Yes I believe we made some classy motorbikes, tho' much too noisy for my taste - 'Bonnies' and Norton Commandos were names thrown around in my youth. . .but there's some irony in a present-day U.S. admiration for the cultural aspects, surely: surely the culture came here from the U.S. in the first place - Brando 'The Wild One'; Hell's Angels and so on? And isn't Bonneville something American, a luxury car or something? I bet the canny Triumph marketing department were very purposefully trying to suggest 'Americana'! Secondly I bet half those Brit rockers would have wanted a Harley D more than anything on Earth! But the 'Mods and Rockers' thing was a specific phenomenon, where at various times the two tribes squared off and laid into each other. I think it was 90% media hype to 10% reality, but it got the establishment in a tizzy about 'moral collapse'.

Stephen.
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packardpursuit
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« Reply #108 on: January 07, 2021, 02:14:05 PM »

Wow! I was only thinking of the musical "British Invasion". I had totally blanked on earlier exposure to B.S.A's., Triumph's, Nortons, JAP's, and Matchless! Which I was quite aware of at age 10, or so. Most of the hill climbers here seemed to favor B.S.A.'s but had friends that rode them all. 1st day, after school , freshman year 1964-65, my good friend and fellow FF modeler, did a wheelie across the entire student parkin lot on his barely street legal Matchless. Instant school fame! His dad and mine, used to hill climb and race flat track together, before WWII.  I liked motorcycles, rode quite a few, had a blast!  However,  I could barely afford modeling, at the time.

I still like Spitfires, and the occasional Kinks tune, on Youtube.

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Prosper
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« Reply #109 on: January 11, 2021, 10:33:36 AM »

I've done nothing for two or three days but this morning managed one small task, the cutting-out of various bits of the wing skins - mostly bits too small to see here - and trimming off excess material round the edges. This bottom skin, all trimmed except for a slight excess at the L.E., now weighs 2.1g.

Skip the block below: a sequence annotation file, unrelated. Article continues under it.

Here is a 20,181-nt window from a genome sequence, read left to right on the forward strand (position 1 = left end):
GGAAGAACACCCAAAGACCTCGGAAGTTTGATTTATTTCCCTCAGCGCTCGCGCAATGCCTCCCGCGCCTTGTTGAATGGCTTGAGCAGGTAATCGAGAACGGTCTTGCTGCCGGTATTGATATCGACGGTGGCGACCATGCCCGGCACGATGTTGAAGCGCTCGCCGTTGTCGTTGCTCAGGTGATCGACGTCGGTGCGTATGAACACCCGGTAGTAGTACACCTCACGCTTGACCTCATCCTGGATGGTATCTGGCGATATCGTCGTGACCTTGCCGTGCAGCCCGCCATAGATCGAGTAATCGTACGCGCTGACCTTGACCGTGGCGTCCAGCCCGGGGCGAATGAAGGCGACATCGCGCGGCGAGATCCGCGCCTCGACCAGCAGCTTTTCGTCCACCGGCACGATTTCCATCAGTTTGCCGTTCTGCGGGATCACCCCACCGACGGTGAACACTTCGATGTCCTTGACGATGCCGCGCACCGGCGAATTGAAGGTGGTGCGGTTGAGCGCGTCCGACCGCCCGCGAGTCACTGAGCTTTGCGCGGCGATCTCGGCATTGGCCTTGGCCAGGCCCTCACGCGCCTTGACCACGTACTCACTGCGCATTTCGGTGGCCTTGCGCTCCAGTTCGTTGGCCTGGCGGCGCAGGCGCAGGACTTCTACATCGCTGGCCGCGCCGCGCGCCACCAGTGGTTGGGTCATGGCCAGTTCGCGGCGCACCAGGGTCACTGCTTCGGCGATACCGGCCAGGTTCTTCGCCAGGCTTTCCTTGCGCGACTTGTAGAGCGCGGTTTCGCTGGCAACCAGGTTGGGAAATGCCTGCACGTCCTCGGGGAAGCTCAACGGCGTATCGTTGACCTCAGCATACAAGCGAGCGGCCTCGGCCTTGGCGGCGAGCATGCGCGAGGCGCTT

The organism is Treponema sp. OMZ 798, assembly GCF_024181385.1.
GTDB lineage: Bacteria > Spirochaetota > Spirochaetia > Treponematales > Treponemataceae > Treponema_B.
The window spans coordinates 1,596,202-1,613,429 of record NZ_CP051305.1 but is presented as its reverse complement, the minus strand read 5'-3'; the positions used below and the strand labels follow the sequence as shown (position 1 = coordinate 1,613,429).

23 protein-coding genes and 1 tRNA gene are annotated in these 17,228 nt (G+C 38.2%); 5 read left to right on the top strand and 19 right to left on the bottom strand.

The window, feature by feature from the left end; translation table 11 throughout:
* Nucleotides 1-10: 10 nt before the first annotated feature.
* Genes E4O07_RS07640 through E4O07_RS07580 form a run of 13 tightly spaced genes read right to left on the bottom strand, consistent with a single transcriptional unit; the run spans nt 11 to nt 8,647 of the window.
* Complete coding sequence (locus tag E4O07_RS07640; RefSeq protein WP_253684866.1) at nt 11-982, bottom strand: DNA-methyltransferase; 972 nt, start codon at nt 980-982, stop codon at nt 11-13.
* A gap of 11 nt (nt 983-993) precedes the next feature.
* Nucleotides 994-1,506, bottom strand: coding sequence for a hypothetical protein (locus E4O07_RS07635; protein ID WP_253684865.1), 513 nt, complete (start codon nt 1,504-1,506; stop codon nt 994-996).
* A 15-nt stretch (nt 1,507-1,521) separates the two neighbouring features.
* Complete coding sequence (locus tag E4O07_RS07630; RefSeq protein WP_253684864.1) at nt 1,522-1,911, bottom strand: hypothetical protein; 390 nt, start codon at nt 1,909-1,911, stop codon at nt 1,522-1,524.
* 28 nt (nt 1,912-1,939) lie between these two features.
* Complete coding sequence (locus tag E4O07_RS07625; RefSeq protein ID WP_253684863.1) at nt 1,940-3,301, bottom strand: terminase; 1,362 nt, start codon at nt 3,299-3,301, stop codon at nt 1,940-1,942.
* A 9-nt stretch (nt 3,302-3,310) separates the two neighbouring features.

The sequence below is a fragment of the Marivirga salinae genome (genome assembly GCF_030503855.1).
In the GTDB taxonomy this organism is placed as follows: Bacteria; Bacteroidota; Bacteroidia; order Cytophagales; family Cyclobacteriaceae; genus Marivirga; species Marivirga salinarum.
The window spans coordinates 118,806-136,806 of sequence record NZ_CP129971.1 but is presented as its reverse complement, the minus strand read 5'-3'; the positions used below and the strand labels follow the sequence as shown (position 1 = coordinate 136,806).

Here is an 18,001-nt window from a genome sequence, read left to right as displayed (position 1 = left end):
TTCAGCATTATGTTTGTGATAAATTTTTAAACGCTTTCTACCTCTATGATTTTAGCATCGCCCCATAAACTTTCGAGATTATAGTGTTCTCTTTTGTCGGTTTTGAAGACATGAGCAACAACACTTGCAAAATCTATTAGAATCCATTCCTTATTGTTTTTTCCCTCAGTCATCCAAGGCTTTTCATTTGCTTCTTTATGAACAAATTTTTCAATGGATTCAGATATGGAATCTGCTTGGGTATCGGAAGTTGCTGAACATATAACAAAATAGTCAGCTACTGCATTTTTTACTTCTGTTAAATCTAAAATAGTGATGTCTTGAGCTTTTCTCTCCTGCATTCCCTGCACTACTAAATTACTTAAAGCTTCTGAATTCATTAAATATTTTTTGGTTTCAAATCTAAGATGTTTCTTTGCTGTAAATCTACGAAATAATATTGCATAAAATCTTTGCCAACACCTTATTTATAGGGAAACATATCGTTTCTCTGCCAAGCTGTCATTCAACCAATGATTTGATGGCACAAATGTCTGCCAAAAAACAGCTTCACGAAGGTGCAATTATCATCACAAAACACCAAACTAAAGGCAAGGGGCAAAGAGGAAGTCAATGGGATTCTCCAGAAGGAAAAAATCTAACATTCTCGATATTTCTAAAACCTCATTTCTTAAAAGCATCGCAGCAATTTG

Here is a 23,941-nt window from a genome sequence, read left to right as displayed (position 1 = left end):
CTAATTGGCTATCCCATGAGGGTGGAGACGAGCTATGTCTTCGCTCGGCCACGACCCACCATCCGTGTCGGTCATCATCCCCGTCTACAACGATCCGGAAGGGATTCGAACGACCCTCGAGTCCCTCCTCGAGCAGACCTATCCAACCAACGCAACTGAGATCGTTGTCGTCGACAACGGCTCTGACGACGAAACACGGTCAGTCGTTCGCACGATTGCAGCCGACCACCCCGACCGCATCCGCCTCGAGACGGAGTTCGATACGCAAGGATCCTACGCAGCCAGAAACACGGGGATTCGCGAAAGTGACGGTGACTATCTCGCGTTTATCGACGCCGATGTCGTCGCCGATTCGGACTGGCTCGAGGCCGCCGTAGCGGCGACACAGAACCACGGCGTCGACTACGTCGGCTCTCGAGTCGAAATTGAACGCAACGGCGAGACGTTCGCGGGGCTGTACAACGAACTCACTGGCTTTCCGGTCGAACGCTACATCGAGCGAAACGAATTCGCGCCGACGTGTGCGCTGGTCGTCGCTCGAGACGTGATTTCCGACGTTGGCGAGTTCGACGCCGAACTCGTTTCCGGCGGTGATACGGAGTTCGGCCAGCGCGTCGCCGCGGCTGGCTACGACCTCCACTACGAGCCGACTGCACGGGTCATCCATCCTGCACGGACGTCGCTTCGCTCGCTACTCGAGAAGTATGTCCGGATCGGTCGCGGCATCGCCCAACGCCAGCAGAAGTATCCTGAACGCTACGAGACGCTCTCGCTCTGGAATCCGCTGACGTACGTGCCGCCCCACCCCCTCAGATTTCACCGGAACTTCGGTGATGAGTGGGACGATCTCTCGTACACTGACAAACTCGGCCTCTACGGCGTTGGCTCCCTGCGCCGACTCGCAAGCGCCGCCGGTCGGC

Stephen.
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packardpursuit
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« Reply #110 on: January 11, 2021, 01:22:17 PM »

Wow.  "rough" line work is quite artsy  and convincing.
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Prosper
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« Reply #111 on: January 11, 2021, 02:53:10 PM »

I meant to say - but senility got the better of me - that the photo shows the inside of the wing. The lines are drawn to facilitate matters generally. Note the redundant line delineating the outboard edge of the u/c door - I got my measurements wrong and spotted it in time.

There are black-line markings on the outside too - to facilitate the scribing of panel lines . . .but here's a problem: it takes several tons of spray paint to obliterate these lines (I've found). To remove the lines before painting requires a solvent: a solvent which will attack the surface coating as well as the black ink. I'll have to do my best there.